So I asked her if she was comfortable working in that kind of over-the-top male-dominated environment.
“Oh yeah,” she says, “it’s not my first bar-b-q. I’ve been around the documentary format and some pretty gnarly situations, like the surfing film I made (49 Degrees) when everyone’s putting on a wet wet-suits at six in the morning and that’s a fairly male-dominated environment. You can’t step on any toes and you have to be respectful and try to be as much of a fly on the wall as possible – because that’s how you get the material.”
I mentioned that she’s been quoted as saying that “Everything is about respecting the material” and I asked her how that philosophy played out in the film:
“I really did try and respect that material. We spent a lot of time in editing, the three editors on that film.” Tabata goes on to mention that it actually took four editors to finish the film and shoehorn some last-minute footage of irrepressible punk provocateur Jello Biafra. The reason this footage came so late and was left out of the first version of the film, was that when Tabata and her cameraman originally went to shoot Biafra’s interview they were turned back at the border.
“That was a really bad day and we went out and had a beer and at that point I knew we had to get this cut down without him. But when he came to Vancouver and played after the fifty-five minute television version had aired, Jon West, the lead polish editor, shot the interview and Troy (Weinreich) cut it in. But as for respecting the material, if you talk to any of the three editors who worked on the project, given the amount of time we spent sifting through material…not just respecting it but trying to make a story without putting a noose around someone’s neck and hanging them.”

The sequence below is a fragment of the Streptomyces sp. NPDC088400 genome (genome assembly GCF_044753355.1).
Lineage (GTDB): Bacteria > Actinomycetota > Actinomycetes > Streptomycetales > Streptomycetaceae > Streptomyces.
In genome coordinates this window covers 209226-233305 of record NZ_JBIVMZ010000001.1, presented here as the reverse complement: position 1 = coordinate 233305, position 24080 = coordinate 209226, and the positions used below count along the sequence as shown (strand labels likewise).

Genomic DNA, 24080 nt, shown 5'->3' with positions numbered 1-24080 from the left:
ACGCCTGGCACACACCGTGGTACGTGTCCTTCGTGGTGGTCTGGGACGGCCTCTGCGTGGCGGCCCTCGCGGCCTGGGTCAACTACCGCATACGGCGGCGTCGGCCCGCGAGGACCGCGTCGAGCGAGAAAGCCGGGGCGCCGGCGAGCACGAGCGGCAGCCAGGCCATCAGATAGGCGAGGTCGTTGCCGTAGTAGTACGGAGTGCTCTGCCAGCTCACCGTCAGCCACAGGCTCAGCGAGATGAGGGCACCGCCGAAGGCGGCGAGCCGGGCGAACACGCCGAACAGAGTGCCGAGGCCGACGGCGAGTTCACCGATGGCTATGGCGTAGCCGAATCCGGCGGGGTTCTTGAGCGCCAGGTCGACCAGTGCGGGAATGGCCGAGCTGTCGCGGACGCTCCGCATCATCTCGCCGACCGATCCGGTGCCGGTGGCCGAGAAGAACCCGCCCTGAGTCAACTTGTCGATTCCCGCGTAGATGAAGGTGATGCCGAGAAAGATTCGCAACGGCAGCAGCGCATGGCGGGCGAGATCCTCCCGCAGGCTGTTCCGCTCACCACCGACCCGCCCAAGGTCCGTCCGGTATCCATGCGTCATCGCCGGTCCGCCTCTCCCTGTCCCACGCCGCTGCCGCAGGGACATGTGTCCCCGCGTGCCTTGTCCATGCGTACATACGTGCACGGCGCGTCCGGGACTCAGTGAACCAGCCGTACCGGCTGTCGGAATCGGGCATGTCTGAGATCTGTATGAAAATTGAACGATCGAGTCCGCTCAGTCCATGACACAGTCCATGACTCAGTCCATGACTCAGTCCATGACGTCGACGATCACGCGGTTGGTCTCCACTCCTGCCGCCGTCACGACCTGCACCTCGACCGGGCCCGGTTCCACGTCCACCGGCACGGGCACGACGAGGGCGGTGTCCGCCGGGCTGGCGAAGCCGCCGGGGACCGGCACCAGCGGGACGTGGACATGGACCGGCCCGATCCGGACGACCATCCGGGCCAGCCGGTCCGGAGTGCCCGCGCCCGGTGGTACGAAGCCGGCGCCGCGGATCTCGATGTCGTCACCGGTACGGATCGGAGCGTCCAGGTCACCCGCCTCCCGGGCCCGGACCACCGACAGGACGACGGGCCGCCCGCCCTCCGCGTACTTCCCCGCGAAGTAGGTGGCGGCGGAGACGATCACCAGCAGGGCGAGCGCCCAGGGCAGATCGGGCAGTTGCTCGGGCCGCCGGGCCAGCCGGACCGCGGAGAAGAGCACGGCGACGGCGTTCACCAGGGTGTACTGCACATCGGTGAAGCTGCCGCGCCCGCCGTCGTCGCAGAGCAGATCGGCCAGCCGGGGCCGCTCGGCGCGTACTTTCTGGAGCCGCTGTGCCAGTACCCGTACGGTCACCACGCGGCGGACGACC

After we discuss the hilarious and at times awkward meeting between three of the titans of Vancouver punk (Brian Goble and Gerry Hannah of The Subhumans and Joey Shithead of D.O.A. ) at the playground of the elementary school they attended together, Tabata takes a final look back at the project.
“There were times in the process of doing this that I just didn’t know why I’d taken it on but passion and commitment reign. If you don’t have the passion nothing’s good. “